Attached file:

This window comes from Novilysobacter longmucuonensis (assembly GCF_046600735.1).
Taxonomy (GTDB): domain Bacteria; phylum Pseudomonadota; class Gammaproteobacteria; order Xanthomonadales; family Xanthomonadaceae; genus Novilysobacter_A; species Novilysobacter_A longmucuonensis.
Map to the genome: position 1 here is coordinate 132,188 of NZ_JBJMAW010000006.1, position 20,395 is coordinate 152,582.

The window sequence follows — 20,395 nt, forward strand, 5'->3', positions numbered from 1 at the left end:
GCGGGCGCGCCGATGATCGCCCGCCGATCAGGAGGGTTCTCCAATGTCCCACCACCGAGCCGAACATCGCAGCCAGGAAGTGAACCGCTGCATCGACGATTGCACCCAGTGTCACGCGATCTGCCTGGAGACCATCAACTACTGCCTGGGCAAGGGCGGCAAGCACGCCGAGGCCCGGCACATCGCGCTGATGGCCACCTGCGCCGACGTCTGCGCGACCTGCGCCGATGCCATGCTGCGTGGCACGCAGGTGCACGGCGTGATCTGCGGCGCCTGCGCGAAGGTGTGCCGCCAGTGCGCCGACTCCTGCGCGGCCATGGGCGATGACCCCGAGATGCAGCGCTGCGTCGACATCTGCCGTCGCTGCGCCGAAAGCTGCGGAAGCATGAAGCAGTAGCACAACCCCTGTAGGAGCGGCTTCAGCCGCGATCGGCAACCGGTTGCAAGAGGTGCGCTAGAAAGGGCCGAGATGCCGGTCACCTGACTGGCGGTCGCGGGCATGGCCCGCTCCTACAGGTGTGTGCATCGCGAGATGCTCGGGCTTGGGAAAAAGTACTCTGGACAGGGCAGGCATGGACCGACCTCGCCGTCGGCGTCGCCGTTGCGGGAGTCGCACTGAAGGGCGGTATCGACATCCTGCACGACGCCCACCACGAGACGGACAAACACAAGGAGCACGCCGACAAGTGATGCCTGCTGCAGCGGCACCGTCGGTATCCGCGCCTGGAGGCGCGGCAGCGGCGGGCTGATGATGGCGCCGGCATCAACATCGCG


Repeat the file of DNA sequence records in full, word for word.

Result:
This window comes from Novilysobacter longmucuonensis (assembly GCF_046600735.1).
Taxonomy (GTDB): domain Bacteria; phylum Pseudomonadota; class Gammaproteobacteria; order Xanthomonadales; family Xanthomonadaceae; genus Novilysobacter_A; species Novilysobacter_A longmucuonensis.
Map to the genome: position 1 here is coordinate 132,188 of NZ_JBJMAW010000006.1, position 20,395 is coordinate 152,582.

The window sequence follows — 20,395 nt, forward strand, 5'->3', positions numbered from 1 at the left end:
GCGGGCGCGCCGATGATCGCCCGCCGATCAGGAGGGTTCTCCAATGTCCCACCACCGAGCCGAACATCGCAGCCAGGAAGTGAACCGCTGCATCGACGATTGCACCCAGTGTCACGCGATCTGCCTGGAGACCATCAACTACTGCCTGGGCAAGGGCGGCAAGCACGCCGAGGCCCGGCACATCGCGCTGATGGCCACCTGCGCCGACGTCTGCGCGACCTGCGCCGATGCCATGCTGCGTGGCACGCAGGTGCACGGCGTGATCTGCGGCGCCTGCGCGAAGGTGTGCCGCCAGTGCGCCGACTCCTGCGCGGCCATGGGCGATGACCCCGAGATGCAGCGCTGCGTCGACATCTGCCGTCGCTGCGCCGAAAGCTGCGGAAGCATGAAGCAGTAGCACAACCCCTGTAGGAGCGGCTTCAGCCGCGATCGGCAACCGGTTGCAAGAGGTGCGCTAGAAAGGGCCGAGATGCCGGTCACCTGACTGGCGGTCGCGGGCATGGCCCGCTCCTACAGGTGTGTGCATCGCGAGATGCTCGGGCTTGGGAAAAAGTACTCTGGACAGGGCAGGCATGGACCGACCTCGCCGTCGGCGTCGCCGTTGCGGGAGTCGCACTGAAGGGCGGTATCGACATCCTGCACGACGCCCACCACGAGACGGACAAACACAAGGAGCACGCCGACAAGTGATGCCTGCTGCAGCGGCACCGTCGGTATCCGCGCCTGGAGGCGCGGCAGCGGCGGGCTGATGATGGCGCCGGCATCAACATCGCG